"Fidelity to our Christian patrimony” makes UK great, says Catholic bishop
Posted: Tue, 16 Jun 2015
The Bishop of Portsmouth has urged Catholics to be 'vociferous' when taking part in the "democratic process".
According to the Tablet, Bishop Philip Egan described a "chasm" between modern society and the doctrines of the Catholic Church, particularly on social issues.
To bridge this gap, the Bishop said Catholics have a "critical duty" to "participate vociferously in the democratic process" to contribute the Church's "distinctive, saving message".
He added that what makes Britain great is faithfulness to "Christian patrimony", a claim he has made before.
"Sometimes people envisage British values as 'decency', the NHS, red pillar-boxes or warm beer. No! What makes Britain great is fidelity to our Christian patrimony, a concern for justice, freedom and the rule of law, values derived from love of God and neighbour, fused with our native genius," the Bishop said.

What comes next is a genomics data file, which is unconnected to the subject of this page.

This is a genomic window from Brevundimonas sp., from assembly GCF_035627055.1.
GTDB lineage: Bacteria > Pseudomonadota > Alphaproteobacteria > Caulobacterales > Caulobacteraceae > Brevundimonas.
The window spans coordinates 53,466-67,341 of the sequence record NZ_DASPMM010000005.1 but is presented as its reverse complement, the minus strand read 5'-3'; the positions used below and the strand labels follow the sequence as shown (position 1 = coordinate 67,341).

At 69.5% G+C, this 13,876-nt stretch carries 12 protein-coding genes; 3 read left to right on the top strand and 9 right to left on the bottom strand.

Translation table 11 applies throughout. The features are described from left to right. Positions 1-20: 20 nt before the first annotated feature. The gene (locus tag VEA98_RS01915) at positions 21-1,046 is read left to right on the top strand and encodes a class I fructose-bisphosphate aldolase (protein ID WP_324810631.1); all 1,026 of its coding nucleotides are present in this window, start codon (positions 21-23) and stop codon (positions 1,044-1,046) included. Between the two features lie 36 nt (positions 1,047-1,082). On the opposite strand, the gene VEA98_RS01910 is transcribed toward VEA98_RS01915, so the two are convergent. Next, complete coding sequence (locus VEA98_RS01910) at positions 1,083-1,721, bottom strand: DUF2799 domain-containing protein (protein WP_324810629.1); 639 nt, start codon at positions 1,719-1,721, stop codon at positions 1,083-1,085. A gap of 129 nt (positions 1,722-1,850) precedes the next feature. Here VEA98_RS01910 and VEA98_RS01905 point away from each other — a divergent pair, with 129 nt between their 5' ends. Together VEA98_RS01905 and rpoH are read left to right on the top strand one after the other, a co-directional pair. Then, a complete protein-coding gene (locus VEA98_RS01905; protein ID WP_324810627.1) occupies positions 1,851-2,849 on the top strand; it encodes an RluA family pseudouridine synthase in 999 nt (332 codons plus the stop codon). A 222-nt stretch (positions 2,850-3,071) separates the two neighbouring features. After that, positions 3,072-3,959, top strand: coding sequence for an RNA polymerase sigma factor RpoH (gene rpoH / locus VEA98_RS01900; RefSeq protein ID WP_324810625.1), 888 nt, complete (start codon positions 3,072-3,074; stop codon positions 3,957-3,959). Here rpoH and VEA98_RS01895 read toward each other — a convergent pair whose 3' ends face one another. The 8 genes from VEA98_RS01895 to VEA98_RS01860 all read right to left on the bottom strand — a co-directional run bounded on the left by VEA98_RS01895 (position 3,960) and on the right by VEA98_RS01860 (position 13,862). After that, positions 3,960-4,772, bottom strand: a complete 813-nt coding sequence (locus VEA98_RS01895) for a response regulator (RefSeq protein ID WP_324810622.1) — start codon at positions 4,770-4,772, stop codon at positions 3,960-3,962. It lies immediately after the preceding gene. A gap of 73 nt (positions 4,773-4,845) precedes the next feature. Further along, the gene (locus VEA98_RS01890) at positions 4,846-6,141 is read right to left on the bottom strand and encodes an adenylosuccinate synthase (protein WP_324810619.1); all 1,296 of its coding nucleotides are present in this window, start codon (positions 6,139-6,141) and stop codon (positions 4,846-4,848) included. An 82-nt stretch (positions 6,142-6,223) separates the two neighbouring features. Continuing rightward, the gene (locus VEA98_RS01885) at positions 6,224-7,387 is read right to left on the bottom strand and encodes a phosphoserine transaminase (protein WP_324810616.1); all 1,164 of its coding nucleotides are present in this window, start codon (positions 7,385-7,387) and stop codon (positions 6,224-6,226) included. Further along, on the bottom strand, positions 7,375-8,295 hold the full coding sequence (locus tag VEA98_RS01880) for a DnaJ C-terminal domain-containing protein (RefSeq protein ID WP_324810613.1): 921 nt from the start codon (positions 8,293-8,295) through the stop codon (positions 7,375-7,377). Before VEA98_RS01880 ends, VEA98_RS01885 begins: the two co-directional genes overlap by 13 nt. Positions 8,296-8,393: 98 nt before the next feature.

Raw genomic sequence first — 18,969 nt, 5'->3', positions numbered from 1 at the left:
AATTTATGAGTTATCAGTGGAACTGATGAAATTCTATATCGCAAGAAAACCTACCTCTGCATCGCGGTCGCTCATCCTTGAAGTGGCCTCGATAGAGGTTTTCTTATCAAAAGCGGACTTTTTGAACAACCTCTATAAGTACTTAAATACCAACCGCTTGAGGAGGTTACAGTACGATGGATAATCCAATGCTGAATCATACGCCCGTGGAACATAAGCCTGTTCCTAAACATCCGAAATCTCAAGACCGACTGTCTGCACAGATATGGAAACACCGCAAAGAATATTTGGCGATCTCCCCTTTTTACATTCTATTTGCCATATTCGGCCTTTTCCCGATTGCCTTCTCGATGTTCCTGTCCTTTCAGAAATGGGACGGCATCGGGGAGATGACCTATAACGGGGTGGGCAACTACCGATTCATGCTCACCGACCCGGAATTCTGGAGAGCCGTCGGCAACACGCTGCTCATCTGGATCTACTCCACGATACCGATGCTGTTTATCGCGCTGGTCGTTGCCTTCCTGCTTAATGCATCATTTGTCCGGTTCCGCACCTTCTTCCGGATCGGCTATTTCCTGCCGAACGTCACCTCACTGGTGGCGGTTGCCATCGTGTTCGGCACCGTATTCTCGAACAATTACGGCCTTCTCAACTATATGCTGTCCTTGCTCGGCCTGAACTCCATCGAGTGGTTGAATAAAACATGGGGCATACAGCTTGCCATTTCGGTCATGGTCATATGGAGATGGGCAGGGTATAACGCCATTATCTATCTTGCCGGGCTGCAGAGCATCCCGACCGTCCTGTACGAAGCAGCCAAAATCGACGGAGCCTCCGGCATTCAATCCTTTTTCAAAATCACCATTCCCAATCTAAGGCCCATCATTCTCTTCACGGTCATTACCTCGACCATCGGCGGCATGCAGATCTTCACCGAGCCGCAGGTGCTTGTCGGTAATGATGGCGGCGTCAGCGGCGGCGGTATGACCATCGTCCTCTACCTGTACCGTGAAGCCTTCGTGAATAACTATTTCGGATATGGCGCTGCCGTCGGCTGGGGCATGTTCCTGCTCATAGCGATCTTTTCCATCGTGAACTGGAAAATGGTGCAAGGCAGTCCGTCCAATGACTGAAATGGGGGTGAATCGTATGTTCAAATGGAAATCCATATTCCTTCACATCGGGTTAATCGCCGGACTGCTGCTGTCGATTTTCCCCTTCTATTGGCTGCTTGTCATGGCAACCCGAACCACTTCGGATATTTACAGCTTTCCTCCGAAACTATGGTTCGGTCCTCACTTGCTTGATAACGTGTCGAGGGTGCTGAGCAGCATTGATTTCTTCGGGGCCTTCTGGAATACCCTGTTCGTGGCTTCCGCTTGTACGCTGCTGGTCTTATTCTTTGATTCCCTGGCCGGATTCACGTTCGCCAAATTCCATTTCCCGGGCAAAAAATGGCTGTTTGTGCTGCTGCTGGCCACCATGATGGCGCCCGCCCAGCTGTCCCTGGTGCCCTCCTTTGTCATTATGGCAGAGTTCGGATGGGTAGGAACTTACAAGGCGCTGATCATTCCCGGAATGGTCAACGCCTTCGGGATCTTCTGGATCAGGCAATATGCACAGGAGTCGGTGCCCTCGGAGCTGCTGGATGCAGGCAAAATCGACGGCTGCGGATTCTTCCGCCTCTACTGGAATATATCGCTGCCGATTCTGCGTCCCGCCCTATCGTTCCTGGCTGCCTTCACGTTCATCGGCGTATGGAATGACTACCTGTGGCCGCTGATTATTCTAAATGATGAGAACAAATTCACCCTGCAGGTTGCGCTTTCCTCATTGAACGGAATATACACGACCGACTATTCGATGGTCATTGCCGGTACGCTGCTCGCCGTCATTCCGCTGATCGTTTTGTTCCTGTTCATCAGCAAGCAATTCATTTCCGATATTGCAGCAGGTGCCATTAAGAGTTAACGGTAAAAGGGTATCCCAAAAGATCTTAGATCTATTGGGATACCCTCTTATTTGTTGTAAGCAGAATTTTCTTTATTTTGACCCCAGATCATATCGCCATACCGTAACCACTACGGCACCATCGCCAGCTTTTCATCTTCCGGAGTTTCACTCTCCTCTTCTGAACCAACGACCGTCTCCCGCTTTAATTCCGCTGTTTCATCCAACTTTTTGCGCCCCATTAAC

The Tablet reports that the Bishop argued politics was about founding a society on the values of Catholic social doctrine.
Recent research found that 49% of Britons, by far the largest group, have no religion. Unlike the Church of England, the Catholic Church has decreased as a percentage share of the population relatively slowly; 8% of Britons said they were Catholic in 2014, compared with 10% in 1983. The National Centre for Social Research attributes this slower decline to immigration.
Bishop Egan previously said that MPs who voted in favour of same-sex marriage "shouldn't be receiving Holy Communion."
Meanwhile, the Pope's 'draft' encyclical on climate change, leaked before it was due for publication, has called for "changes in lifestyle and changes in methods of production and consumption to combat ... warming".
Responding to the leaked draft of the papal encyclical, in which Pope Francis warns that the world is heading for "unprecedented destruction" unless mankind confronts climate change and reforms the way it treats the planet, Keith Porteous Wood, executive director of the National Secular Society, said:
"The Pope's well-intentioned words fall rather flat when taken in conjunction with Catholic dogmas that undermine so much of what he hopes for. The ban on contraception contributes to unsustainable overpopulation, more disease and large families among people least able to sustain them. The greatest contribution that the Pope could make to the welfare of the planet is to get his Church to reverse the ban on contraception, and to stop it using its privileged position at the United Nations to obstruct aid initiatives that include contraception."